The ultimate escapist adventure story, The Prisoner of Zenda transports the listener into a bygone era, awash with swashbuckling heroism, cunning plots, and courtly love. The popularity of Hope’s tale of intrigue was such that it spawned an entirely new genre known as the "Ruritanian romance".
When the King of Ruritania is kidnapped, the onus falls on a British tourist, who bears an uncanny resemblance to the king, to stand in for him and to avert disaster by coming to his rescue. The frequent replays of the film with Ronald Colman and Douglas Fairbanks Jr. testify to the continuing popularity of this evergreen adventure. Andrew Pugsley’s reading captures the excitement and the momentum.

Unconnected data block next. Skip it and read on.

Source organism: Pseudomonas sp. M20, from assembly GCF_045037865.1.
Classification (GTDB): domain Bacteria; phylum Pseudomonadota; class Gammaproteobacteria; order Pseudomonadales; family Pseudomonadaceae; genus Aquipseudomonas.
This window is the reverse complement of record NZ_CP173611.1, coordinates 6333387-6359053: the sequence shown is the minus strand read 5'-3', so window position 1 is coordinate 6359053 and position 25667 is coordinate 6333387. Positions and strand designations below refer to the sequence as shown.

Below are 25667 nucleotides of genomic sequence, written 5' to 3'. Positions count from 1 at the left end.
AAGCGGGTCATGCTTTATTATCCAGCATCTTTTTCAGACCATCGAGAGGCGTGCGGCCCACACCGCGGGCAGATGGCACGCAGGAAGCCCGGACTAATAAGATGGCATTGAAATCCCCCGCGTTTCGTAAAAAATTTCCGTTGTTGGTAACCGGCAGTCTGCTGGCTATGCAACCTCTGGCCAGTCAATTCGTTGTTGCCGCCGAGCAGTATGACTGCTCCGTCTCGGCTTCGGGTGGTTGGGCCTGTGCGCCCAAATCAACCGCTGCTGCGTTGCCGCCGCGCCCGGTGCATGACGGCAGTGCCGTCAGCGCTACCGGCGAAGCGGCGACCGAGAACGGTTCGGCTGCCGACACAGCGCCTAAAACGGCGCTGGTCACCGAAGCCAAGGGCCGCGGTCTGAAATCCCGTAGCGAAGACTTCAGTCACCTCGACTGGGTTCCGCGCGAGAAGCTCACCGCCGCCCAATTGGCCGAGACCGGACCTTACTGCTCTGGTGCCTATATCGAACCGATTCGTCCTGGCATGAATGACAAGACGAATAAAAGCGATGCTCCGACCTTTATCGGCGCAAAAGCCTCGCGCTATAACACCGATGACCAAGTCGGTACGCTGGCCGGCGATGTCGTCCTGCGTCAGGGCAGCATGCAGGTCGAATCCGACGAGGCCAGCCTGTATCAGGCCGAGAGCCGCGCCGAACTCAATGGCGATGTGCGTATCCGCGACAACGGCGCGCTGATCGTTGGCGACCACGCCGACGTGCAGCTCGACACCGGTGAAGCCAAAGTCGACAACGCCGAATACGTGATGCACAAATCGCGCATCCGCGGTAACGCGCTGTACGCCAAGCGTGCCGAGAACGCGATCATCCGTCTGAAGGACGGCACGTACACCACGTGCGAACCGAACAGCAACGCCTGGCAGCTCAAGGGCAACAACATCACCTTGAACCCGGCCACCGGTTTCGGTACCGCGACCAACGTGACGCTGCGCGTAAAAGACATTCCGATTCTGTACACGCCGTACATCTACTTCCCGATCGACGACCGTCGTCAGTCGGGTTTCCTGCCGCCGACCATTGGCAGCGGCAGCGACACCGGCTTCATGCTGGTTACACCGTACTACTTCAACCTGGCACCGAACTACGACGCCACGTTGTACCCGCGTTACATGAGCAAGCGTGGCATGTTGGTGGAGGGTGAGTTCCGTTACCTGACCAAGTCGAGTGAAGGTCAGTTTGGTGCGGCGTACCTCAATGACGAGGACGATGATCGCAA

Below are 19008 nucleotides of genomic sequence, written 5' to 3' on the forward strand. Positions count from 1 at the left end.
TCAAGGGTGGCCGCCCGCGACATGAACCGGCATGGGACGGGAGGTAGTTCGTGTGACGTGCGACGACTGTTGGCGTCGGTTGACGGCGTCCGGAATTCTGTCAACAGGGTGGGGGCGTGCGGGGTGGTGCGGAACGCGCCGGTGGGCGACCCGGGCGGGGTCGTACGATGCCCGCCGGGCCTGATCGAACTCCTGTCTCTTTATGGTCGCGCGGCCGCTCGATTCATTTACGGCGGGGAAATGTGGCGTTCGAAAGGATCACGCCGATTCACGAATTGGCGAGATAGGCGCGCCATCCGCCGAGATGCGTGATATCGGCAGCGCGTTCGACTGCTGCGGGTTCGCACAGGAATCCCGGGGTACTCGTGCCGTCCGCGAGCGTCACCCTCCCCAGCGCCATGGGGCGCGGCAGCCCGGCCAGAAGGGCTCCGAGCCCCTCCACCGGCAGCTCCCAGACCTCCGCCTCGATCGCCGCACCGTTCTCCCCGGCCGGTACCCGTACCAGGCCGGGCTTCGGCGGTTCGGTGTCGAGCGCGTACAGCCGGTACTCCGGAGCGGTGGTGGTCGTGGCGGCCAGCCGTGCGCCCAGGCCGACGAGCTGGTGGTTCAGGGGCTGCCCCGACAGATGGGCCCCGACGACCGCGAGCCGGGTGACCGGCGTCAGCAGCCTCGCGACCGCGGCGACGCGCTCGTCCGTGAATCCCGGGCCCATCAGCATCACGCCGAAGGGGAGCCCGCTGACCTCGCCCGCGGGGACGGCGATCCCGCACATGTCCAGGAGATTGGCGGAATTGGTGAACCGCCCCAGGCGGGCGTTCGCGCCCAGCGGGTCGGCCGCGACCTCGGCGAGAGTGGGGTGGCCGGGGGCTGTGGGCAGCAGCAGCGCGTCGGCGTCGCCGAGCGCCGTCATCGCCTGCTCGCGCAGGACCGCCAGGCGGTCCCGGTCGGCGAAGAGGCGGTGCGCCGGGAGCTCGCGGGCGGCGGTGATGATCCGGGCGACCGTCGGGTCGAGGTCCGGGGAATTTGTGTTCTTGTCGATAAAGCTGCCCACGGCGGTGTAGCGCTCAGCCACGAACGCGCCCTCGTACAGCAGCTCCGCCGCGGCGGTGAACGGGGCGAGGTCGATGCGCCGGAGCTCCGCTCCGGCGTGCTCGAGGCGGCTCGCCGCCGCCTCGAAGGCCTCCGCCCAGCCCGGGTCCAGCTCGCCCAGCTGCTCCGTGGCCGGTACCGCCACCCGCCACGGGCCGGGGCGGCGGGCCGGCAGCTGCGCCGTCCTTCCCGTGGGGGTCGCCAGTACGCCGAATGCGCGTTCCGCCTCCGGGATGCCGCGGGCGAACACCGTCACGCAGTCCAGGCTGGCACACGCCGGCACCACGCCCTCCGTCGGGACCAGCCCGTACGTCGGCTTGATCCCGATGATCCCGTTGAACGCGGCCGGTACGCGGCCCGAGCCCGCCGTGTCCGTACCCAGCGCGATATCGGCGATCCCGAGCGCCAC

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The biggest problem for Andrew Pugsley in his narration is nothing he can control: His fine interpretation of Hope's novel must compete, for some of us, with the 1937 film version, one of the greatest of all adventure movies. This is the classic story of the man who attempts to rescue the king of Ruritania, who has been abducted. However, he's undermined by his love for the king's fiancée. The story is full of swordplay (and a little gunplay), barely repressed passion, political maneuvering, and severely tested personal honor. And Pugsley meets the challenge with all the voices and with his portrayal of Rassendyll's evolution from wastrel to man of action and honor.
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